Finding an alternative to bread was our biggest obstacle. The gluten-free varieties just weren't the same, so instead we excluded bread altogether. The gluten-free pastas on the market are excellent, but do tend to cook slightly quicker.
I suggest you email all the major distributors of snack foods, such as muesli bars and fruit slices and ask for a list of their gluten-free products. This helps with easy identification at the store. Eating out is difficult at first, but if you mention you're gluten-free most restaurant or cafe chefs will gladly prepare something gluten-free.
The gluten-free, casein-free diet finally eliminated all our grandson's known trigger foods such as peanut butter, chocolate and caffeine in sodas. We stayed on the diet strictly for 10 months before gradually reintroducing gluten. We have seen no return of the eliminated characteristics in our grandson (all of those mentioned above). We have continued to use gluten-free pasta and flour in our cooking.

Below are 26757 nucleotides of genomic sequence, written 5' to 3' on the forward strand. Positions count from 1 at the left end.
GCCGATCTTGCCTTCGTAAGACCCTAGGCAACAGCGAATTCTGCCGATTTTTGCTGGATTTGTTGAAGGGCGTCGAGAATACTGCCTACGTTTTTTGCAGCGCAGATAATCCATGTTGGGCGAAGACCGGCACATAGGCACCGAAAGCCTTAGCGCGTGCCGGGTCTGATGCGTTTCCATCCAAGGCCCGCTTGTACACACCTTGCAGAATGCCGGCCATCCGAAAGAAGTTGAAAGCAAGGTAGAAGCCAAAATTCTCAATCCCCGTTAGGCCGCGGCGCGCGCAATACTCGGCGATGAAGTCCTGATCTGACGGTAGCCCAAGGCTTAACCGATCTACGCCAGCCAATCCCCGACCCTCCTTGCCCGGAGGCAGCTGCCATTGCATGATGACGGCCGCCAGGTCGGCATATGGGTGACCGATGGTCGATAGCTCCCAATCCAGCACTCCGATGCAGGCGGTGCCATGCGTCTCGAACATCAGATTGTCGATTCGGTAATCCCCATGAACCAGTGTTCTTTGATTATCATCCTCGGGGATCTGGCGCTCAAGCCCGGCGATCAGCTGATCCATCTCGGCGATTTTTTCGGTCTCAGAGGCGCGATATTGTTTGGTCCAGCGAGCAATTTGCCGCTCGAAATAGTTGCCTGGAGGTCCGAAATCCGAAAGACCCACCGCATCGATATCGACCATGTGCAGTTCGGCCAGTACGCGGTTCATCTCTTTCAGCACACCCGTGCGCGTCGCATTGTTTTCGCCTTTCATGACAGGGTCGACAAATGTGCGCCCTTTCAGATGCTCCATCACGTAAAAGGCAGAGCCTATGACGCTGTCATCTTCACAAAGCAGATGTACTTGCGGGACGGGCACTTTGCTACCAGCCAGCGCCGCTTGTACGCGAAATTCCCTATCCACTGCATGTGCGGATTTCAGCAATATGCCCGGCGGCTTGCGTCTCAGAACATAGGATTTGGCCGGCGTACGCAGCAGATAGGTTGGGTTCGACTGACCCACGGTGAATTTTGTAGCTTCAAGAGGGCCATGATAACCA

I believe that the gluten-free diet had a detoxifying effect not only on our Aspergers grandson, but on all of us, and the benefits have been obvious. So be adventurous and try a gluten-free/casein-free diet for your Asperger youngster....you may be nicely surprised!
More diet tips especially for Aspergers children—
- Reduce and eliminate foods containing artificial ingredients, preservatives and coloring
- Reduce and eliminate foods with high sugar, salt and fat content
- Incorporate more fresh foods into the diet
- Always eat breakfast; this meal is key for regulating energy levels, brain power, and moods
- Have healthy go-to foods on hand, such as apples and peanut butter, carrots, and celery, granola bars, fruit and nut mixes, yogurt with fruit, hard boiled eggs, cheese and crackers
- For picky eaters not fond of vegetables or ‘healthy foods’, check out health food stores or farmers’ market for homemade sauces, herb vinegars, and dressings free of preservatives or chemicals to add flavor to meals
Supplements for Aspergers children—